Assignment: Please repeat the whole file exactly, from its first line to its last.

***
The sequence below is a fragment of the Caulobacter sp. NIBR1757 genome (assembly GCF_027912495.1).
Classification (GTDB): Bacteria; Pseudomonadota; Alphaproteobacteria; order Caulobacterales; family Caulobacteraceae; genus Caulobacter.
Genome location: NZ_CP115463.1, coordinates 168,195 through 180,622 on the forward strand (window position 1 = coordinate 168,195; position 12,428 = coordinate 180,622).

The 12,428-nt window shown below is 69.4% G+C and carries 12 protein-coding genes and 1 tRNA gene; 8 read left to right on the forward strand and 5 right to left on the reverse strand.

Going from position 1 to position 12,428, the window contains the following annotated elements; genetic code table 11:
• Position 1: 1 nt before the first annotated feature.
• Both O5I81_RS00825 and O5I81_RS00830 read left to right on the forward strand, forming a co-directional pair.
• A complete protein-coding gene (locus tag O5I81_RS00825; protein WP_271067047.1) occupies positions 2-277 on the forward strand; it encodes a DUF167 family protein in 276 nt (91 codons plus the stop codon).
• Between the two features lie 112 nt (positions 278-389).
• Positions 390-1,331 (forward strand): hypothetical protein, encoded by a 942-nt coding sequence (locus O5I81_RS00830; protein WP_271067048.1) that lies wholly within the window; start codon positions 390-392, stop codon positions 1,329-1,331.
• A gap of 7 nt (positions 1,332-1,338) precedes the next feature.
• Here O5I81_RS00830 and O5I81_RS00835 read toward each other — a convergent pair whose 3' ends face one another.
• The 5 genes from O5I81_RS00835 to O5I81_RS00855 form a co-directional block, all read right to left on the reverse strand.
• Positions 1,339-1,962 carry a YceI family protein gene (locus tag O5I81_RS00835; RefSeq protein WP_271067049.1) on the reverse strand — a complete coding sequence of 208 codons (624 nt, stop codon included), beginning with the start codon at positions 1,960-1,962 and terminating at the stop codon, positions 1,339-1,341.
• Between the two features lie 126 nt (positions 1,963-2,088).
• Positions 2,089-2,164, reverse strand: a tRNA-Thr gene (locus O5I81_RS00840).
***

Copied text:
The sequence below is a fragment of the Caulobacter sp. NIBR1757 genome (assembly GCF_027912495.1).
Classification (GTDB): Bacteria; Pseudomonadota; Alphaproteobacteria; order Caulobacterales; family Caulobacteraceae; genus Caulobacter.
Genome location: NZ_CP115463.1, coordinates 168,195 through 180,622 on the forward strand (window position 1 = coordinate 168,195; position 12,428 = coordinate 180,622).

The 12,428-nt window shown below is 69.4% G+C and carries 12 protein-coding genes and 1 tRNA gene; 8 read left to right on the forward strand and 5 right to left on the reverse strand.

Going from position 1 to position 12,428, the window contains the following annotated elements; genetic code table 11:
• Position 1: 1 nt before the first annotated feature.
• Both O5I81_RS00825 and O5I81_RS00830 read left to right on the forward strand, forming a co-directional pair.
• A complete protein-coding gene (locus tag O5I81_RS00825; protein WP_271067047.1) occupies positions 2-277 on the forward strand; it encodes a DUF167 family protein in 276 nt (91 codons plus the stop codon).
• Between the two features lie 112 nt (positions 278-389).
• Positions 390-1,331 (forward strand): hypothetical protein, encoded by a 942-nt coding sequence (locus O5I81_RS00830; protein WP_271067048.1) that lies wholly within the window; start codon positions 390-392, stop codon positions 1,329-1,331.
• A gap of 7 nt (positions 1,332-1,338) precedes the next feature.
• Here O5I81_RS00830 and O5I81_RS00835 read toward each other — a convergent pair whose 3' ends face one another.
• The 5 genes from O5I81_RS00835 to O5I81_RS00855 form a co-directional block, all read right to left on the reverse strand.
• Positions 1,339-1,962 carry a YceI family protein gene (locus tag O5I81_RS00835; RefSeq protein WP_271067049.1) on the reverse strand — a complete coding sequence of 208 codons (624 nt, stop codon included), beginning with the start codon at positions 1,960-1,962 and terminating at the stop codon, positions 1,339-1,341.
• Between the two features lie 126 nt (positions 1,963-2,088).
• Positions 2,089-2,164, reverse strand: a tRNA-Thr gene (locus O5I81_RS00840).